I wanted to have Stacey Pullen come out of the shell of all the different monikers as the soul bearer for that label. It was going to be run like Jeff Mills’ Axis or Robert Hood’s M-Plant; no other artists, just their own music. It was also going to be about sampling, because one of the things that Derrick said over at Transmat was “no sampling, Detroit is all about innovative music,” and all that sort of thing. So Black Flag was about me trying other things and expanding my horizons by exploring other things I was interested in. So I was sampling and trying different kinds of music, it was a way for me to do these things without hiding under different names. But I did this album through Virgin in 2001-2002 and that was in conjunction with Black Flag. But there were some contractual things that I couldn’t do because I was under contract with Virgin, which slowed things up. All that is done now. It was a very good deal at the time.

Did that stop you wanting to create music? Would it have all been the property of Virgin?

Pretty much. I mean I got disgusted the business when my album never got a full U.S. release. I mean, not being able to get a release in my home country, that was very defeating there. To be appreciated in other countries was all good but when I didn’t get that release and people are coming up to me saying they had to buy the album on import. So it got me kind of depressed with the industry. My father told me when I got in to the business to watch out and that there were certain things you just had to live and learn. At that time I was still doing a little bit of music for other labels and being part of different things but at that same time I was flying everywhere DJing. That was before the time of making music on laptops while you’re flying. It kind of took me out of my element a little because I was so involved with it. But at the same time it was an amazing way to see the world, I’ve gotten to see some beautiful things and had great experiences. All this time I’m thinking that was cool but knowing that I had to get back in to my music. It took me a while but for the last year I’ve been working consistently on developing new material and now I’m back and I’m alive, which is the name of my new single, by the way. I was working on it last year but I’d work on it a little, and then… I’m really critical of my music. I have a hard time playing it when I’m DJing and of putting my music out because I’m so critical of it. I know that’s what got me hear but I’m just so critical of that and myself. But I got some good feedback from some of the few people I let listen to my stuff and they liked it. Also because the way technology has changed things I didn’t want to put out a sound that was dated. I wanted to make sure that if this was the last track I ended up releasing that it would make an impact, that it would make a statement. It’s always been my goal to make a statement when I put something out, not just to release for the sake of it.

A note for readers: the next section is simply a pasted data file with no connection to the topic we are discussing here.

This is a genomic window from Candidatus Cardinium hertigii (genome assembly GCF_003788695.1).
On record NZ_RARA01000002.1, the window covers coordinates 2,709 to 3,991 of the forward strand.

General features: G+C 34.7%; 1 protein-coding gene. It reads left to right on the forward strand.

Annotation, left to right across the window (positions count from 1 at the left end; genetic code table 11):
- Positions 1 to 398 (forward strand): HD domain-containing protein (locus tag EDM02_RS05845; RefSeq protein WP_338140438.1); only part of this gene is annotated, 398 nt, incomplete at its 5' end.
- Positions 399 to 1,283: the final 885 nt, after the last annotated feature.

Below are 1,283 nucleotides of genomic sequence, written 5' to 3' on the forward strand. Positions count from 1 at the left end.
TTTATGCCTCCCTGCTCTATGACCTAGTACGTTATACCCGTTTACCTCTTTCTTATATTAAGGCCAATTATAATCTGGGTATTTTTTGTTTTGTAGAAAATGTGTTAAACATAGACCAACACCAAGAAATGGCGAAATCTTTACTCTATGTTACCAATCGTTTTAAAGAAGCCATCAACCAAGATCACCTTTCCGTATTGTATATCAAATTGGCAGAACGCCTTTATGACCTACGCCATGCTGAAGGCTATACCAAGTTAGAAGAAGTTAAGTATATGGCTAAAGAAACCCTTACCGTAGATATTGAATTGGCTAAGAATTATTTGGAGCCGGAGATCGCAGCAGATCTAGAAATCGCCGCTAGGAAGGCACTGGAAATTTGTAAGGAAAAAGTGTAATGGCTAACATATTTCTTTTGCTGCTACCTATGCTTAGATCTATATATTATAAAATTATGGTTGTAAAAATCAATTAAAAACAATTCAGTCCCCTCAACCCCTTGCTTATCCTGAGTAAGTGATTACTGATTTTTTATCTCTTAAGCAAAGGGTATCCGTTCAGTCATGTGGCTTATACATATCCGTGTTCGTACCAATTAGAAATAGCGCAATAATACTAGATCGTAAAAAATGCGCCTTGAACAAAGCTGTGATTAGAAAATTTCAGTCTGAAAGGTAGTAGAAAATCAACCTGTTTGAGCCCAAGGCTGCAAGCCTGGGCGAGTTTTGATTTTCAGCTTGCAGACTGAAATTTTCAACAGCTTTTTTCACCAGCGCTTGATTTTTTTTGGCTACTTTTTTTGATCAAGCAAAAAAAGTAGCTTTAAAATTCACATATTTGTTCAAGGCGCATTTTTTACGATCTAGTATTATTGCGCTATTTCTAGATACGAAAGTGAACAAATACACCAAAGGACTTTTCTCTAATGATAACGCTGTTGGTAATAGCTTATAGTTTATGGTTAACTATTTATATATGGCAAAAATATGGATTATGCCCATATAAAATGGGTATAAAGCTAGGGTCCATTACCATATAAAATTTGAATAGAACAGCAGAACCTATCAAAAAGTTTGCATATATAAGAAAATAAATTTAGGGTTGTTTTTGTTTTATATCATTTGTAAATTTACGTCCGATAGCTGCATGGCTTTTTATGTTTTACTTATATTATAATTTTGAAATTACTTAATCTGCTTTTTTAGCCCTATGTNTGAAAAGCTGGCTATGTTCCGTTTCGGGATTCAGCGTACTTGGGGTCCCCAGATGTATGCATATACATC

Have you consciously decided to move away from the sounds that made up your earlier stuff?